One of the most enthusiastic proponents of the Darwinian view was Herbert Spencer, an English engineer turned philosopher. Spencer attempted to apply Darwin's concepts to society in general and advocated strict laissez faire economics. He portrayed man's economic role as a struggle against nature. In fact, Spencer coined the phrase "survival of the fittest" in a paper on human population.4 This application of Darwinian concepts is generally referred to as Social Darwinism. Spencer's influence on American intellectual thought was profound. Russett5 writes:
"Serious philosophers, among them James, Dewey, and Royce, had to clear their paths of Spencer before proceeding on their own way. He was one of the founders of the new study of society called sociology, and theorists as widely divergent as Lester Frank Ward and William Graham Sumner turned to him for guidance. At the level of popular culture his presence was similarly inescapable. He served as the common man S Darwin, proffering the intellectual certainties of Darwinism on a cosmic scale, without Darwin's scientific rigor."
As a result of this philosophy, a controversy arose over whether or not free will existed. Two of Spencer's disciples split over this issue. One was William Graham Sumner who subscribed to the deterministic school of thought: man was the imp of nature. the victim of uncontrollable forces. He taught that all mankind lived under the inexorable law of the struggle for survival of the finest. Indeed, the primary struggle was of individuals fighting to win the means of subsistence from nature6:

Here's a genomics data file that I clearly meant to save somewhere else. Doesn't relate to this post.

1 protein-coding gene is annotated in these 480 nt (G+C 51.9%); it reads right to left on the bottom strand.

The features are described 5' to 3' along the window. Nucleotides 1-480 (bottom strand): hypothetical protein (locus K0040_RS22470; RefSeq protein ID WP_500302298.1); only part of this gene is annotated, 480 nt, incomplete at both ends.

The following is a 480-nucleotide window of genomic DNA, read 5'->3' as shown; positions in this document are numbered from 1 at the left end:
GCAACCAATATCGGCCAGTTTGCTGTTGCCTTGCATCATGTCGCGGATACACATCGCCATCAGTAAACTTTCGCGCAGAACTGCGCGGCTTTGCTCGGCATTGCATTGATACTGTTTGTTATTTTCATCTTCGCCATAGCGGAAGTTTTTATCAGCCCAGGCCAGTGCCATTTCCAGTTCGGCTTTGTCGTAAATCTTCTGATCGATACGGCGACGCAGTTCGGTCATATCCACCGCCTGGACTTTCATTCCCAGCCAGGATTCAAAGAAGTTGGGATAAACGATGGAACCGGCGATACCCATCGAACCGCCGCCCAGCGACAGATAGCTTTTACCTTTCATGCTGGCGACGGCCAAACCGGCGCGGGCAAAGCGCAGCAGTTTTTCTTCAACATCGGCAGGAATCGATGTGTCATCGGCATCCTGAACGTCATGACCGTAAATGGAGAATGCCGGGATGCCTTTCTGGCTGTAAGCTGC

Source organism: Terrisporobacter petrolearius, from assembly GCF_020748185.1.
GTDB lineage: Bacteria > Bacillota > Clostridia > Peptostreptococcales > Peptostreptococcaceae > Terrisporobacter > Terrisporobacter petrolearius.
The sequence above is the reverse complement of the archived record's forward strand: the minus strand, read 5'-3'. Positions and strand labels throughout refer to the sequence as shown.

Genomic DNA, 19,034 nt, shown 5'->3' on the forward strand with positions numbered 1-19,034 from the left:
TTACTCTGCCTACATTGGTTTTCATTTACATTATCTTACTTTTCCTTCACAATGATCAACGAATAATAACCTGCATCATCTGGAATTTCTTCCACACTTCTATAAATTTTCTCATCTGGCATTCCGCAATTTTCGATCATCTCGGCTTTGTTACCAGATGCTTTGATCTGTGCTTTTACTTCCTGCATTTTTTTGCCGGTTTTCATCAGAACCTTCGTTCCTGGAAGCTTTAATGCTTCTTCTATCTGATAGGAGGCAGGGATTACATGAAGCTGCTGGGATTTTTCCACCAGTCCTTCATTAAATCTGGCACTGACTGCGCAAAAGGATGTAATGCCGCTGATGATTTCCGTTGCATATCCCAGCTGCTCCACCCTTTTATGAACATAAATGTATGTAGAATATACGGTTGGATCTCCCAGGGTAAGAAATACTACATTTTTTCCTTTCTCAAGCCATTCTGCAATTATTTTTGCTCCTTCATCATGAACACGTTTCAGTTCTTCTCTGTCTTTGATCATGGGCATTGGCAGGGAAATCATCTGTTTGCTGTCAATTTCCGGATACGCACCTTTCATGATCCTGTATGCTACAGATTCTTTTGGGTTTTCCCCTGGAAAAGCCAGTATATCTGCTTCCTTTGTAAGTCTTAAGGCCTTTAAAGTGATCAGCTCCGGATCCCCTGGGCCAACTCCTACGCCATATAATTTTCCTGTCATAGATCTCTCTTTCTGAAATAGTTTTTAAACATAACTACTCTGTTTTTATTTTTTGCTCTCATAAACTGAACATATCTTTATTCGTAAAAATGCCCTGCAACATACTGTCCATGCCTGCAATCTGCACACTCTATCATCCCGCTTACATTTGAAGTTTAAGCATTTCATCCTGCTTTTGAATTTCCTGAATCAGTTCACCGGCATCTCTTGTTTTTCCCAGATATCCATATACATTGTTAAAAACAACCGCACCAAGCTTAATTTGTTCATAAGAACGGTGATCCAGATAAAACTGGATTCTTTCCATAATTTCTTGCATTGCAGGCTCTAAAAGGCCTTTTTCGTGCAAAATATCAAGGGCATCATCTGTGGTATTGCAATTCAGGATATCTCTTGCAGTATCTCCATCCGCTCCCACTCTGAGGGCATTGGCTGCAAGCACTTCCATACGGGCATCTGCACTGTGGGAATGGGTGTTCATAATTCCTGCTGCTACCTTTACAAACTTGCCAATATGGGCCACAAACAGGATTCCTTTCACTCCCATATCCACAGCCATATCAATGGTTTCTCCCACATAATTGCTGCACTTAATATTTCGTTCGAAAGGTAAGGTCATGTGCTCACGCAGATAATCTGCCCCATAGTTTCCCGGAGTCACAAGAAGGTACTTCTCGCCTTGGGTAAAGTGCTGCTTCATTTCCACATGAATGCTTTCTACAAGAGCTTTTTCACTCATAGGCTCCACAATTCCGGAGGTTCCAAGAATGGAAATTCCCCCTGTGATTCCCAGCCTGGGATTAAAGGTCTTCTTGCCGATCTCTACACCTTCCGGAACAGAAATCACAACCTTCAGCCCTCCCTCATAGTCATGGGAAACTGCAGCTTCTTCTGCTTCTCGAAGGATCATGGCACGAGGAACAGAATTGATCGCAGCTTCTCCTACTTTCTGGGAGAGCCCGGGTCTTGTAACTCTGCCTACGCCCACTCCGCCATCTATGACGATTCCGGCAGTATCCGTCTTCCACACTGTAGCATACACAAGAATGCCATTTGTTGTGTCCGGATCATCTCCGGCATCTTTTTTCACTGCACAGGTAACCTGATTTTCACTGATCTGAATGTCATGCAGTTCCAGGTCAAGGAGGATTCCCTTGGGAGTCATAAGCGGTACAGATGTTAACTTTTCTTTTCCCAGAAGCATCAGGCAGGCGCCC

"Nature broods over Sumner's universe like a savage matriarch, bestowing boons and buffets with contemptuous indifference. She is a 'hard mistress', an 'opponent' against whom men strive for the means of subsistence. There are no gifts in this world: nothing is gotten without pain. Men 'wrestle' with nature to 'extort' from her what they need."
Lester Frank Ward's attitude was somewhat different, namely, he believed in indeterminism; man was not controlled by nature, rather nature was to be used by man. This was due to the evolution of mind which gave man supreme power7:
"'An entirely new dispensation has been given to the world. All materials and forces of nature have been thus placed completely under the control of one of the otherwise least powerful of the creatures inhabiting the earth . . . Nature has thus been made the servant of man.'
Ward advocated an aggressive reform policy for society guided entirely by scientific foresight. He believed that man could and should transform the environment on behalf of man. The scientist and technologist should use nature to provide for the well-being of the masses.